Sunday, 6 October 2013

Attackers Advantage

Four Austrian corps v three French


We have fought more campaign battles than usual in the last three months, mainly due to our new campaign system of six campaign areas each with its own French and allied armies.  In that time we have fought 16 battles. I tend to take on the attack role, and Jan the defence.  So I have had a lot of experience of the disadvantages of mounting an attack.

When I designed the campaign I gave all twelve armies the same order of battle.   Four corps, each with four infantry brigades and one cavalry brigade plus one artillery battery.   The command, combat and morale ability differ a lot between the different nations, but the numbers are the same.  This is to allow each player an equal chance of winning in his one of the six different campaign areas.

I have found two particular problems in being the attacker.   First you have to move more brigades more often, and this puts you at a distinct command disadvantage.  In our rules each corps gets one command point for each brigade which is not shaken or in rout, plus three for a gifted commander, two for average and one for poor.   Fine if everyone is halted in defence, more difficult if everyone has to advance, and orders changed.

The second is the luck of artillery fire.   We roll one two D6 and require 8 for a hit at long range.   It’s essential for the attacker to cause more casualties on the defender before it comes to close quarter combat, particularly as the defending guns only require a total of 6 at close range.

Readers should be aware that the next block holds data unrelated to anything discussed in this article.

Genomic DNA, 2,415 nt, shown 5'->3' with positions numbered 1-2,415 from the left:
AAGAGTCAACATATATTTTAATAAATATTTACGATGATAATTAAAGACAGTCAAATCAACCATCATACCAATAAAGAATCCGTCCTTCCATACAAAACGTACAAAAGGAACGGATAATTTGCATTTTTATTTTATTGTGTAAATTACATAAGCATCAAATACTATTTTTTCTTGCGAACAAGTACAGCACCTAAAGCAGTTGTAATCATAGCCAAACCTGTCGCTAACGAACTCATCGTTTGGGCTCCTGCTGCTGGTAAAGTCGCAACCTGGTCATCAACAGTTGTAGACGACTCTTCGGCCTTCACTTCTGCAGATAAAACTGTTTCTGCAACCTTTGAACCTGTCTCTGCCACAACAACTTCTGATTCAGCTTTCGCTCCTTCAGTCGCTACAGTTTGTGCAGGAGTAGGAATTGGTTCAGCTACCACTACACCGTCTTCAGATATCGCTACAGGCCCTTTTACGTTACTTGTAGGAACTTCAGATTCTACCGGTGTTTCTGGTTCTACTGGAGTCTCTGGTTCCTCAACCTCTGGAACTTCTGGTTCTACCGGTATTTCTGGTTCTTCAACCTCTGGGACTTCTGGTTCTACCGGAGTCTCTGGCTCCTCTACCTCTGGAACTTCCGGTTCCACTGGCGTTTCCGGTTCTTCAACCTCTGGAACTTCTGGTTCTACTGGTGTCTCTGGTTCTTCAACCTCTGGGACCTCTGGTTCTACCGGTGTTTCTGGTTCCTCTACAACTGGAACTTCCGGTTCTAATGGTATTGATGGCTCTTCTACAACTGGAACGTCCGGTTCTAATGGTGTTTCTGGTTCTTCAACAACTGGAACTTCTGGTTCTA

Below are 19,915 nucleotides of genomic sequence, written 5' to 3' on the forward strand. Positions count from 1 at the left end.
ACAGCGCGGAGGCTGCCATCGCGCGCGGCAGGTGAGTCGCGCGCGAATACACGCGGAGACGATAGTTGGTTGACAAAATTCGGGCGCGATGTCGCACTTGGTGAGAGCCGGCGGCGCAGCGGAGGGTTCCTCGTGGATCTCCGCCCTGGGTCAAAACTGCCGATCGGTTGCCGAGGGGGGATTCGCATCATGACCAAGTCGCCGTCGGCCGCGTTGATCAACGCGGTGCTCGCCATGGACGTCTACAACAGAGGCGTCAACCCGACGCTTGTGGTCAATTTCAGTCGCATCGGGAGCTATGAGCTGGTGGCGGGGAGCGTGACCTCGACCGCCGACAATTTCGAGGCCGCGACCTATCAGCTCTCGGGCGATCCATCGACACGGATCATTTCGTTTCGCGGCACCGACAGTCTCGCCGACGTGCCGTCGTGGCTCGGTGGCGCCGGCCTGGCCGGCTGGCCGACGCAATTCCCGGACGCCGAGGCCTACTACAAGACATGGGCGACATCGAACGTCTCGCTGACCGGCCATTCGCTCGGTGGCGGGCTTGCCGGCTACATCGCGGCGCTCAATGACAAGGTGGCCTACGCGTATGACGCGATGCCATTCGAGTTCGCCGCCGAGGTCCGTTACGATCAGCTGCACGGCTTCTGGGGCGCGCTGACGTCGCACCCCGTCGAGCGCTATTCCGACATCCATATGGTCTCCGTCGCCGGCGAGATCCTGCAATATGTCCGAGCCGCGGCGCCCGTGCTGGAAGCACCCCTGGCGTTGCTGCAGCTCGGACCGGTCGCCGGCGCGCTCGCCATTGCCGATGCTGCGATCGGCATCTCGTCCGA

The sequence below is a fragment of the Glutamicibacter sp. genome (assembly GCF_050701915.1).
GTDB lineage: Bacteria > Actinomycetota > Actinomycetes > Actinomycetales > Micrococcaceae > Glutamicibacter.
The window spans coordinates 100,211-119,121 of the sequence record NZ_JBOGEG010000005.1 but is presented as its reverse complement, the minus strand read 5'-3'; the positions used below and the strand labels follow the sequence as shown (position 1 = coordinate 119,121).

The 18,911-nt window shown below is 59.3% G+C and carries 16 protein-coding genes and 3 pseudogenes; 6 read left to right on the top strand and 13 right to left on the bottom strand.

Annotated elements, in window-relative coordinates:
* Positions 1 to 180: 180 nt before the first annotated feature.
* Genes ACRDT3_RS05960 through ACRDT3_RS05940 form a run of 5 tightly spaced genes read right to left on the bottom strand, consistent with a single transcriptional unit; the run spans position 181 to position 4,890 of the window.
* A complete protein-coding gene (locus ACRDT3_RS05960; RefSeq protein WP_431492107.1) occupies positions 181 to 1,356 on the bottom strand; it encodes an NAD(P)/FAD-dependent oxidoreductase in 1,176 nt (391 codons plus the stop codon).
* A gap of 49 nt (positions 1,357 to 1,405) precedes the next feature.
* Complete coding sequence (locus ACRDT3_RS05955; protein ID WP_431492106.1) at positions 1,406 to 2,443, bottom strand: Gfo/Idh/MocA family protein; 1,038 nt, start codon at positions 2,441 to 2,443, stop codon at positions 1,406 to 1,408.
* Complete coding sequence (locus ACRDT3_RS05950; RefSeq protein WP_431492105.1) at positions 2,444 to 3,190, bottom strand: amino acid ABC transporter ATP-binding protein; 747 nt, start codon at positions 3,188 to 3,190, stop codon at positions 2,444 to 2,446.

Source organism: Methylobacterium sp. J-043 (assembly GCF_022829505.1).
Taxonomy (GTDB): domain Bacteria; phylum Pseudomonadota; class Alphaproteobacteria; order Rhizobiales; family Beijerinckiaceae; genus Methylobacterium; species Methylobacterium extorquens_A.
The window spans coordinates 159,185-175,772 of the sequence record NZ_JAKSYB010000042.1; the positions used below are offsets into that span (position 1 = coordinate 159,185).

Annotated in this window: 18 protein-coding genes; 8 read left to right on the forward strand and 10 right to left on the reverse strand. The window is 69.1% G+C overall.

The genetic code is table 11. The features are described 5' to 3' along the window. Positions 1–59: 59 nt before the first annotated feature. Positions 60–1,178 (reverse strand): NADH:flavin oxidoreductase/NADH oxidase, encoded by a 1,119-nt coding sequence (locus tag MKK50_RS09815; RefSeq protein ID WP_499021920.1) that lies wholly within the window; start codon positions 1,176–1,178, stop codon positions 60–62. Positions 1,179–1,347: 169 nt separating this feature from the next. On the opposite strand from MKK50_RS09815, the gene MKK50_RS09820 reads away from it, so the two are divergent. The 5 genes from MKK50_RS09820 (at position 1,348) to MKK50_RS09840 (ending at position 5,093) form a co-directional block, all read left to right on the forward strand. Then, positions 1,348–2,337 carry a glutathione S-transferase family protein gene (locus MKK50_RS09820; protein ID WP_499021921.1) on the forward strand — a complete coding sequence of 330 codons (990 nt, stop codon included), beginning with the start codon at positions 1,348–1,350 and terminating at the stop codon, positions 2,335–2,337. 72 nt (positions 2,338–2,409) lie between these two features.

The attacker also has to be careful not to lose cavalry casualties, or worse still a cavalry combat.   There is only one cavalry brigade per side, and if the attacker is left with no cavalry his infantry have to form square against the enemy cavalry.

One solution would be odds of two to one, by only attacking when one side has two corps against one.   But this always results in heavy casualties to the weaker side.  Consequently it always retreats off the table before the attacker can close and destroy them.

I am working on a reorganisation of the orders of battle to allow more options.  

Instead of the standard army of four corps each of four infantry, one cavalry and one gun, there would be different options.   There would be three standard corps of three infantry, one cavalry and one gun.   There would be a fourth corps of three infantry and one gun.  Plus a fifth corps of two infantry and one cavalry.    This would allow the attacker to combine either the fourth or fifth corps to create a much larger corps to attack.

I am still working on the details, but I hope to introduce this new system at the start of the next segment of the campaign.


4 comments:

James Fisher, FINS said...

Sixteen battles in three months; that *is* impressive!

It's funny isn't it that the tendency to try to 'balance' fictitious games/campaigns can produce a less-desirable games than an 'unbalanced' historical set-up? Would you use historical orders of battle as a basis; perhaps scaled-down to suit available figures?